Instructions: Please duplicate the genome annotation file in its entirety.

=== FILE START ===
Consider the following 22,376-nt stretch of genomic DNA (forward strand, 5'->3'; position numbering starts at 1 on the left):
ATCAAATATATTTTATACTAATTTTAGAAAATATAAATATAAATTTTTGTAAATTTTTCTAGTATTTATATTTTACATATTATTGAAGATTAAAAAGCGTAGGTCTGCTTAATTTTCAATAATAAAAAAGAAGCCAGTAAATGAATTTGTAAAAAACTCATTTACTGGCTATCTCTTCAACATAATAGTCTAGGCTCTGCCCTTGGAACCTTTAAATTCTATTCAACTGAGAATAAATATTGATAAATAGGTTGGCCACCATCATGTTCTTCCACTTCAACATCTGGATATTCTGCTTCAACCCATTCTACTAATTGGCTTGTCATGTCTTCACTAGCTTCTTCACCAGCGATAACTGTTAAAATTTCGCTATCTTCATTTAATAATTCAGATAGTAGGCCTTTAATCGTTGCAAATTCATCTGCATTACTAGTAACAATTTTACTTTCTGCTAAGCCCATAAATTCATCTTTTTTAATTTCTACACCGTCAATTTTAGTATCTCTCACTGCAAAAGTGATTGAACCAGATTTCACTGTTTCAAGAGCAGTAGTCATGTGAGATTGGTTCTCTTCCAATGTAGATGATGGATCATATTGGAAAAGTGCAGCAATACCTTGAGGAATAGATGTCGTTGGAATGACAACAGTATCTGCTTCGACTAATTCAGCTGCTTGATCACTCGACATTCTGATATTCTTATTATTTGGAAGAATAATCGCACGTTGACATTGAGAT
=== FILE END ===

Consider the following 22,376-nt stretch of genomic DNA (forward strand, 5'->3'; position numbering starts at 1 on the left):
ATCAAATATATTTTATACTAATTTTAGAAAATATAAATATAAATTTTTGTAAATTTTTCTAGTATTTATATTTTACATATTATTGAAGATTAAAAAGCGTAGGTCTGCTTAATTTTCAATAATAAAAAAGAAGCCAGTAAATGAATTTGTAAAAAACTCATTTACTGGCTATCTCTTCAACATAATAGTCTAGGCTCTGCCCTTGGAACCTTTAAATTCTATTCAACTGAGAATAAATATTGATAAATAGGTTGGCCACCATCATGTTCTTCCACTTCAACATCTGGATATTCTGCTTCAACCCATTCTACTAATTGGCTTGTCATGTCTTCACTAGCTTCTTCACCAGCGATAACTGTTAAAATTTCGCTATCTTCATTTAATAATTCAGATAGTAGGCCTTTAATCGTTGCAAATTCATCTGCATTACTAGTAACAATTTTACTTTCTGCTAAGCCCATAAATTCATCTTTTTTAATTTCTACACCGTCAATTTTAGTATCTCTCACTGCAAAAGTGATTGAACCAGATTTCACTGTTTCAAGAGCAGTAGTCATGTGAGATTGGTTCTCTTCCAATGTAGATGATGGATCATATTGGAAAAGTGCAGCAATACCTTGAGGAATAGATGTCGTTGGAATGACAACAGTATCTGCTTCGACTAATTCAGCTGCTTGATCACTCGACATTCTGATATTCTTATTATTTGGAAGAATAATCGCACGTTGACATTGAGAT